Monday, May 25, 2009

Music monday

Had the day of from work today so I went downtown to purchase some new music. (Since I work fulltime in a record store, of course that is what I do on my day of.) Went to the excellent independent stores Big Dipper and Tiger. When I checked the mail on my way back in the appartment I had gotten a package from Sub Pop as well. Lots of new records today. Outside the sun is shining, the first real day of summer here in Oslo. So here they are, new perfect records for a sunny summer day.

Akron/Family - Set 'Em Wild, Set 'Em Free
(Dead Oceans, 2009)

"Set 'Em Wild, Set 'Em Free"

Iron and Wine - Around the Well
(Sub Pop, 2009)

"The Trapeze Swinger"

Grizzly Bear - Veckatimest
(Warp, 2009)

"Two Weeks"

Fleet Foxes - Mykonos 7"
(Sub Pop, 2009)


All Night Radio - Spirit Stereo Frequency
(Sub Pop, 2004)

No clip available at the moment for All Night Radio.

Thursday, May 21, 2009

The singer ain't singin' and the drummer's been draggin' too long..

Phosphorescent - To Willie
(Dead Oceans, 2009)

This is by far the album I have listened to most this year. In my humble opinion it may be the best album of the year. The only thing is that I just can't make up my mind if a album with only covers can be put in the same category as albums with only original material. Whatever I have decided in those regards will be seen in late December when the countdown is posted. Until then this will be my number one album. Matthew Houck aka Phosphorescent have recorded his favourite Willie Nelson tunes, both songs he grew up with and some songs of newer dates. The songs all have two things in common: 1. They are all written by or made famous by Willie Nelson. 2. They are all excellent.

This album has rekindled my love for Willie Nelson. I have always liked the man and his music, but after I heard this album it almost became a sort of obsession of mine to check out all the aspects of his long and winding career. My favourite period is the early to mid-seventies when he was recording for Atlantic and made the albums Shotgun Willie and Phases and Stages. Another favourite from the same period is of course Red Headed Stranger. Of his newer albums the ones I've been listening most to are 1997's Spirit and 2005's Songbird which he recorded with Ryan Adams & the Cardinals.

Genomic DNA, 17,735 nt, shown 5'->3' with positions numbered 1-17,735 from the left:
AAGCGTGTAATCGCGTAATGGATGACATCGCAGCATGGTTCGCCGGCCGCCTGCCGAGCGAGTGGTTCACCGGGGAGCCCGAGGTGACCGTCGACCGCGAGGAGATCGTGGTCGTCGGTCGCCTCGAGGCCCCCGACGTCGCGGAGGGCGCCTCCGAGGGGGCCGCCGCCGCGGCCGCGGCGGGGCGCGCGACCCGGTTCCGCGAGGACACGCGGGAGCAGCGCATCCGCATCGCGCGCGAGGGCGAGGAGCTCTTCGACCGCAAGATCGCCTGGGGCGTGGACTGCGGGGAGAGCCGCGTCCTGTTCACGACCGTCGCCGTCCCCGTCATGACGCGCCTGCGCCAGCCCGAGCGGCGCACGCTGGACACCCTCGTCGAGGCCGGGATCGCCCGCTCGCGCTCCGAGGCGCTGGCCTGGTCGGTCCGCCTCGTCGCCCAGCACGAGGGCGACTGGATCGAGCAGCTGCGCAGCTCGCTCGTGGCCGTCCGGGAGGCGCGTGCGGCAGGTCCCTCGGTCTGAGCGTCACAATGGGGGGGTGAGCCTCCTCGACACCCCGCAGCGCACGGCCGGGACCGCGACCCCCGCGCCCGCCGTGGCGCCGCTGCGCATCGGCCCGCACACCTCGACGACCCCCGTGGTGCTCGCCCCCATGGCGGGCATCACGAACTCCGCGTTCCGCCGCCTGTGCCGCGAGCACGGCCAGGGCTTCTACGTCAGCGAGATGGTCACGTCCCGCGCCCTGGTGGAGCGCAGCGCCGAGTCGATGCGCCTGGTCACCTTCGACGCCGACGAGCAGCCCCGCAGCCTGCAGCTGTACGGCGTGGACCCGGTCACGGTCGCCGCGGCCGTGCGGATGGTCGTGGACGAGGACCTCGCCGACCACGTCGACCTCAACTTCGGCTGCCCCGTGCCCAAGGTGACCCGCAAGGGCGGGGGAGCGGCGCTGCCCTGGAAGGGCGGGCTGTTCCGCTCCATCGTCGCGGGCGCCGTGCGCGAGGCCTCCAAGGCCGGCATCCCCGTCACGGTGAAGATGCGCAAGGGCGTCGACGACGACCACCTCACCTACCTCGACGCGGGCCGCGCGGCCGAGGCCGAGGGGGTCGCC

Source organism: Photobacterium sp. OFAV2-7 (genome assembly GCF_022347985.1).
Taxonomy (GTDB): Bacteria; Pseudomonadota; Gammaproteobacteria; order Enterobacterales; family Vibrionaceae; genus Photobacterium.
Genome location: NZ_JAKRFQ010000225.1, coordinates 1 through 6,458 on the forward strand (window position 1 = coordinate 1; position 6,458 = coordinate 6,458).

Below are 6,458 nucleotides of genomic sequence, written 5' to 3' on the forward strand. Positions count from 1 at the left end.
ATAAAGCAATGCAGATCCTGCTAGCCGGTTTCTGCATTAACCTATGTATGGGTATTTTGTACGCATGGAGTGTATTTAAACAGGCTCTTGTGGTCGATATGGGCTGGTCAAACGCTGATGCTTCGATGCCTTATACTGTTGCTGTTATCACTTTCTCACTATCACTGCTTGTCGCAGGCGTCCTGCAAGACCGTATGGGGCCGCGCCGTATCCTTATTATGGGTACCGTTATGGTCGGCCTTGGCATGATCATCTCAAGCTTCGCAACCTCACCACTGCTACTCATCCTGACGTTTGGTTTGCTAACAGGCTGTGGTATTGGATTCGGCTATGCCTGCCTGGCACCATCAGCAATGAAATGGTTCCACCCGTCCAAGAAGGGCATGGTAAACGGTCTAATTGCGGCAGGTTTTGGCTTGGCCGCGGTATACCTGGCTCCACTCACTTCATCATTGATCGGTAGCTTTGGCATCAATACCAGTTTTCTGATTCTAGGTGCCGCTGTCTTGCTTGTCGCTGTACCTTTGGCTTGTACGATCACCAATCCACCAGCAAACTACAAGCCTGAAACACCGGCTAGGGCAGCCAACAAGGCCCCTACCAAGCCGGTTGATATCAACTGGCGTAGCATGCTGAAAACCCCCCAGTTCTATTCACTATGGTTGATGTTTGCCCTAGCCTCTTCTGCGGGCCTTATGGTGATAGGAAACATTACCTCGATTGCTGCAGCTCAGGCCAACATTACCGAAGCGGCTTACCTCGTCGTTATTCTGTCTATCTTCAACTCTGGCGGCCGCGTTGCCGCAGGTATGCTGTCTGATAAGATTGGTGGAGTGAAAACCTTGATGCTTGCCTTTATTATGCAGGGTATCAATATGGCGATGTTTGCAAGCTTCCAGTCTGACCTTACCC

Back to the album at hand, To Willie. Matthew Houck has taken on these songs with love and respect and though they don't differ all that much from the originals he has still put his own touch to them. And the way he sings them it almost sounds like he has written them himself. Every line sounds like a line he has lived himself. When he sings; "'s not supposed to be that way. You're supposed to know when I love you. But it don't matter anyway if I can't be there to console you..", it really sounds like he has been there and said those words for real.

The sad songs outnumber the glad songs, as they should on any good country record, but there are also fun uptempo songs as "I Gotta Get Drunk" and "Pick Up the Tempo". None of them quite happy songs, but they come to good use at a party.

So if you should need an introduction to the world of Willie Nelson this album by Phosphorescent could be just that. If you are already a fan, you will love these versions of the songs.

Phosphorescent - Reasons to Quit (live)

Monday, May 4, 2009

Yes, and Jane came by with a lock of your hair..

Leonard Cohen - Famous Blue Raincoat
Songs of Love and Hate (Columbia, 1970)

This song makes me long for New York. At least the New York of my mind. The New York that are in black and white, it's always night and the streets are wet from the rain. It's autumn or winter and the mood is almost always melancholly. Like a scene from an old film noir or maybe one of those legendary photos that grace the Blue Note jazz albums. Or maybe just picturing Leonard Cohen hunched over a typewriter at the Chelsea Hotel.

"It's four in the morning, the end of December
I'm writing you now just to see if you're better
New York is cold, but I like where I'm living
There's music on Clinton Street all through the evening."

"Sincerly yours, L. Cohen"